In order to calm the busy, metropolitan mind, recent years have seen a spike in mindfulness, meditation and yoga. With allegedly 60% of the UK workforce feeling overworked, it’s evident that employee welfare needs to be reprioritised at work. Consequently, there’s been a flurry of literature over introducing these wellness measures into the workplace.

A recent article by The Guardian has advocated workplace activities such as group yoga, or meetings that take place whilst walking around the office: a sort of millennial take on office culture. It is interesting to note that the Guardian article particularly addresses SMEs in its efforts to promote workplace wellbeing, as these businesses form the majority of the UK’s workforce. Team welfare activities are also the perfect opportunity for smaller teams to bond.

Apart from your own home, the workplace is where professionals spend most of their time, thus it is easy to see why wellness activities are being advocated: it’s crucial that these spaces allow us to look after our health. We’ve developed a culture of coffee-downing, lunch at your desk, skipping breakfast to run for the tube in order to keep up with the demands of the working week, and we don’t need a medical professional to tell us why this is unhealthy.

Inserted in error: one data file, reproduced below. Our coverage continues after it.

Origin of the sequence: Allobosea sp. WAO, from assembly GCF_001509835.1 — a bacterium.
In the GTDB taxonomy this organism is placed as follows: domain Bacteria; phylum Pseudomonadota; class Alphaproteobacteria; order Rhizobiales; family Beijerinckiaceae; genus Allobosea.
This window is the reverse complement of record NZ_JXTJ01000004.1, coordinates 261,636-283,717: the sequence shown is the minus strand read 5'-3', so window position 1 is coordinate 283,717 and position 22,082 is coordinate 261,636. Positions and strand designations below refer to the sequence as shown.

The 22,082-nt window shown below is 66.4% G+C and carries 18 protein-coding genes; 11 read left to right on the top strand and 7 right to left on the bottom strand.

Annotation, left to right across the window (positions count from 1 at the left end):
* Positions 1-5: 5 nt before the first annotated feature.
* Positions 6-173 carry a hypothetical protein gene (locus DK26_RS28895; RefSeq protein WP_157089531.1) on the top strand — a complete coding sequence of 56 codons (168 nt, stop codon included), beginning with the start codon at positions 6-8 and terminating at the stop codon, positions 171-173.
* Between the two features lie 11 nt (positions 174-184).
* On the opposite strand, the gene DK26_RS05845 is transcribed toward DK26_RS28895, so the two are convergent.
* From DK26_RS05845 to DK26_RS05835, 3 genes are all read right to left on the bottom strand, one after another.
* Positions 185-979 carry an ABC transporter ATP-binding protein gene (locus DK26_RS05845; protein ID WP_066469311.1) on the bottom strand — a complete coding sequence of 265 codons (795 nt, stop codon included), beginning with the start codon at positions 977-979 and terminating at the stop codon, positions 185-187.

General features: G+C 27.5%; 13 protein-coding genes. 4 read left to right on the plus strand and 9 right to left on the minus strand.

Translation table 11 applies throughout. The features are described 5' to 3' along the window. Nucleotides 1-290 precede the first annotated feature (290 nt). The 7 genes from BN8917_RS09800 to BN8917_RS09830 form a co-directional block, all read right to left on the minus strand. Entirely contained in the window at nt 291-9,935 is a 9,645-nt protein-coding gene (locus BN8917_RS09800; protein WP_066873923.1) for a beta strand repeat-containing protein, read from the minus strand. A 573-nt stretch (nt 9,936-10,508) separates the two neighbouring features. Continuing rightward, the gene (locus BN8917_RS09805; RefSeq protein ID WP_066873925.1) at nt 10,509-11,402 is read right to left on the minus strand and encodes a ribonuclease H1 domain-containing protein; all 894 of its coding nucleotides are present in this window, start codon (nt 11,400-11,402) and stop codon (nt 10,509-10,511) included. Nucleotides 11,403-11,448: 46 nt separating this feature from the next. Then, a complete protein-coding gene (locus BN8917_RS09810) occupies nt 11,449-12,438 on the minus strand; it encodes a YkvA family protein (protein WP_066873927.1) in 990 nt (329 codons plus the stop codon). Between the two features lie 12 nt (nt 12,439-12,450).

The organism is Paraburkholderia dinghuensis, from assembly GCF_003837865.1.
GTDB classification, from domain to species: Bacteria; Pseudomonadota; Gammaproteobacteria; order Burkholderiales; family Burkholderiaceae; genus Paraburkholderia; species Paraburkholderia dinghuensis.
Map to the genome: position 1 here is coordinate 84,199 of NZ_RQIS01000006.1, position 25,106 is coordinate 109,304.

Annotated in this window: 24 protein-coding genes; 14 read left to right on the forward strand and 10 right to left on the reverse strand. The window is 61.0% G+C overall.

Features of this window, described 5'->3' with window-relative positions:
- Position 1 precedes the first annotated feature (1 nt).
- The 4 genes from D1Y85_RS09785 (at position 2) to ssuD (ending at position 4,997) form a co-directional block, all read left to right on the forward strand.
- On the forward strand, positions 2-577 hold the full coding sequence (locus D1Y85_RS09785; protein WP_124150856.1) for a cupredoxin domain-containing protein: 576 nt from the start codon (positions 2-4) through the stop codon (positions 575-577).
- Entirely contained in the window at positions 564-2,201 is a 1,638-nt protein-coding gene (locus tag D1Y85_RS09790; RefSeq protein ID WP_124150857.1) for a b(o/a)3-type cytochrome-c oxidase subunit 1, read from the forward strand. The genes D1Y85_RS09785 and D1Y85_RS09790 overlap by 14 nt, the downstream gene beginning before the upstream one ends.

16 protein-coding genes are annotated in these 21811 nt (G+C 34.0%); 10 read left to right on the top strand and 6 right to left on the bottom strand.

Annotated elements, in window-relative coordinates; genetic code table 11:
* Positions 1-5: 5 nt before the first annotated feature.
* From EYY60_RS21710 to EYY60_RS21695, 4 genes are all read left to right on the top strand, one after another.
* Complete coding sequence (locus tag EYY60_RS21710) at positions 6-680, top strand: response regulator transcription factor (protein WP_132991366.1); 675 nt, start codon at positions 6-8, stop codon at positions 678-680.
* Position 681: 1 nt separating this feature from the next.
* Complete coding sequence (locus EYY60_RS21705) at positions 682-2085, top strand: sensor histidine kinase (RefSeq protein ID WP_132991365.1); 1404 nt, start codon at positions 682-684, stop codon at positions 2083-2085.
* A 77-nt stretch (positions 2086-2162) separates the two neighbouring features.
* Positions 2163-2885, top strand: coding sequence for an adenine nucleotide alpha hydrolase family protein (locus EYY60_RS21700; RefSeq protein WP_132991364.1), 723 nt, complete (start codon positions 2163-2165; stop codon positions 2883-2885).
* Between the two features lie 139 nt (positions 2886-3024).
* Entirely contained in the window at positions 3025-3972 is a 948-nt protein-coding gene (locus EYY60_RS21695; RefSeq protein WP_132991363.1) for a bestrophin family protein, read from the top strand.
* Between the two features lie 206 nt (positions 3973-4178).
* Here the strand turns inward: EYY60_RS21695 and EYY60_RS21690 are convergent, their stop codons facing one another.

The introduction of these welfare measures could also bolster productivity. It has long been established that exercise can help boost morale and work output. So for CEOs and executives reluctant to carve out time from the working day for exercise, a focus on wellbeing could provide a welcome improvement in employee output.

Creative Review recently published an extensive report on wellbeing in the creative workplace, suggesting a whole host of measures to increase happiness at work. Exercise, open workspace and having plant life in the office were all suggested as ways of boosting worker mentality and productivity.

It can be hard for companies to begin to think about group yoga or meditation sessions, especially considering demanding schedules and multiple deadlines. However, if this valuable time can improve wellbeing and productivity in staff, then it is surely worth the investment. Whilst we’re not sure we’ll be introducing ‘walking meetings’ just yet, we’ll certainly invest time from our working day into group activities to make our team happy, so we can keep making yours happy.